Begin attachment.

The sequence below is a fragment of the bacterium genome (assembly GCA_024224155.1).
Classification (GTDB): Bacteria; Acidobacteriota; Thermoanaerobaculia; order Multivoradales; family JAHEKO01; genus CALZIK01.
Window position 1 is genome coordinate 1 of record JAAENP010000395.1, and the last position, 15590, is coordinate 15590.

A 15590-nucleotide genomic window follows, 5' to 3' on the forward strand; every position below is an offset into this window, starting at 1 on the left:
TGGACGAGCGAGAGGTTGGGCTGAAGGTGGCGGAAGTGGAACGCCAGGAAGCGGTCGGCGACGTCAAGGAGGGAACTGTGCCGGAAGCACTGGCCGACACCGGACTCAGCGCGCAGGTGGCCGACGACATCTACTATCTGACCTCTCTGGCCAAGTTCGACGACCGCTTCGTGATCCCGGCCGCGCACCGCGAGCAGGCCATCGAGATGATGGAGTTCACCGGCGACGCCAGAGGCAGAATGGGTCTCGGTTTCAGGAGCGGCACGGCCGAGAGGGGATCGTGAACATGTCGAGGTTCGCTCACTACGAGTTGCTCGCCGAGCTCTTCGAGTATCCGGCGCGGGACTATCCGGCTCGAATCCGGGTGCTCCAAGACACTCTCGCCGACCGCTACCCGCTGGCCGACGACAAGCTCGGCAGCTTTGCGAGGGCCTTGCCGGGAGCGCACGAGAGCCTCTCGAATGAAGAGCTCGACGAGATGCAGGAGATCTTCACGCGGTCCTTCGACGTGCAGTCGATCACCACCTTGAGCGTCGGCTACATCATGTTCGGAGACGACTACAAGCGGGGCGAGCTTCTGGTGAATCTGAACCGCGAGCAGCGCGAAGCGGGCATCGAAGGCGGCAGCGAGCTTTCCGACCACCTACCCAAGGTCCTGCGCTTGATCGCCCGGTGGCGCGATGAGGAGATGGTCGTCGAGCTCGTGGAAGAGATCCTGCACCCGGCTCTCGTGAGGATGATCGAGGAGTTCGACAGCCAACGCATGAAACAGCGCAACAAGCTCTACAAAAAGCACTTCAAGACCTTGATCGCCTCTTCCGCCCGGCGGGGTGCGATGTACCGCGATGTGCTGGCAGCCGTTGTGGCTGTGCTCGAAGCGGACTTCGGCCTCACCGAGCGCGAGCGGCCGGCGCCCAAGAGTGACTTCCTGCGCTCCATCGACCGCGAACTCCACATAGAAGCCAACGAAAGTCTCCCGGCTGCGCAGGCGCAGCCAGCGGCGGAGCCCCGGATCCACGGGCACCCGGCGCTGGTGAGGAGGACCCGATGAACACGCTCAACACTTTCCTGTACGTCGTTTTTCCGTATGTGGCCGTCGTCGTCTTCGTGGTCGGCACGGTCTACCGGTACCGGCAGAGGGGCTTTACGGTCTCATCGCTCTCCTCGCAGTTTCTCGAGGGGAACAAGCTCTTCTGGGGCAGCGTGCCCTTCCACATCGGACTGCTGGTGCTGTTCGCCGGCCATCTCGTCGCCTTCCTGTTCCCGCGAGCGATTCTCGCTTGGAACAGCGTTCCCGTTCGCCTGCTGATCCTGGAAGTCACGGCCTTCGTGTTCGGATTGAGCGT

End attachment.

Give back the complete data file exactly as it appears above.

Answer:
The sequence below is a fragment of the bacterium genome (assembly GCA_024224155.1).
Classification (GTDB): Bacteria; Acidobacteriota; Thermoanaerobaculia; order Multivoradales; family JAHEKO01; genus CALZIK01.
Window position 1 is genome coordinate 1 of record JAAENP010000395.1, and the last position, 15590, is coordinate 15590.

A 15590-nucleotide genomic window follows, 5' to 3' on the forward strand; every position below is an offset into this window, starting at 1 on the left:
TGGACGAGCGAGAGGTTGGGCTGAAGGTGGCGGAAGTGGAACGCCAGGAAGCGGTCGGCGACGTCAAGGAGGGAACTGTGCCGGAAGCACTGGCCGACACCGGACTCAGCGCGCAGGTGGCCGACGACATCTACTATCTGACCTCTCTGGCCAAGTTCGACGACCGCTTCGTGATCCCGGCCGCGCACCGCGAGCAGGCCATCGAGATGATGGAGTTCACCGGCGACGCCAGAGGCAGAATGGGTCTCGGTTTCAGGAGCGGCACGGCCGAGAGGGGATCGTGAACATGTCGAGGTTCGCTCACTACGAGTTGCTCGCCGAGCTCTTCGAGTATCCGGCGCGGGACTATCCGGCTCGAATCCGGGTGCTCCAAGACACTCTCGCCGACCGCTACCCGCTGGCCGACGACAAGCTCGGCAGCTTTGCGAGGGCCTTGCCGGGAGCGCACGAGAGCCTCTCGAATGAAGAGCTCGACGAGATGCAGGAGATCTTCACGCGGTCCTTCGACGTGCAGTCGATCACCACCTTGAGCGTCGGCTACATCATGTTCGGAGACGACTACAAGCGGGGCGAGCTTCTGGTGAATCTGAACCGCGAGCAGCGCGAAGCGGGCATCGAAGGCGGCAGCGAGCTTTCCGACCACCTACCCAAGGTCCTGCGCTTGATCGCCCGGTGGCGCGATGAGGAGATGGTCGTCGAGCTCGTGGAAGAGATCCTGCACCCGGCTCTCGTGAGGATGATCGAGGAGTTCGACAGCCAACGCATGAAACAGCGCAACAAGCTCTACAAAAAGCACTTCAAGACCTTGATCGCCTCTTCCGCCCGGCGGGGTGCGATGTACCGCGATGTGCTGGCAGCCGTTGTGGCTGTGCTCGAAGCGGACTTCGGCCTCACCGAGCGCGAGCGGCCGGCGCCCAAGAGTGACTTCCTGCGCTCCATCGACCGCGAACTCCACATAGAAGCCAACGAAAGTCTCCCGGCTGCGCAGGCGCAGCCAGCGGCGGAGCCCCGGATCCACGGGCACCCGGCGCTGGTGAGGAGGACCCGATGAACACGCTCAACACTTTCCTGTACGTCGTTTTTCCGTATGTGGCCGTCGTCGTCTTCGTGGTCGGCACGGTCTACCGGTACCGGCAGAGGGGCTTTACGGTCTCATCGCTCTCCTCGCAGTTTCTCGAGGGGAACAAGCTCTTCTGGGGCAGCGTGCCCTTCCACATCGGACTGCTGGTGCTGTTCGCCGGCCATCTCGTCGCCTTCCTGTTCCCGCGAGCGATTCTCGCTTGGAACAGCGTTCCCGTTCGCCTGCTGATCCTGGAAGTCACGGCCTTCGTGTTCGGATTGAGCGT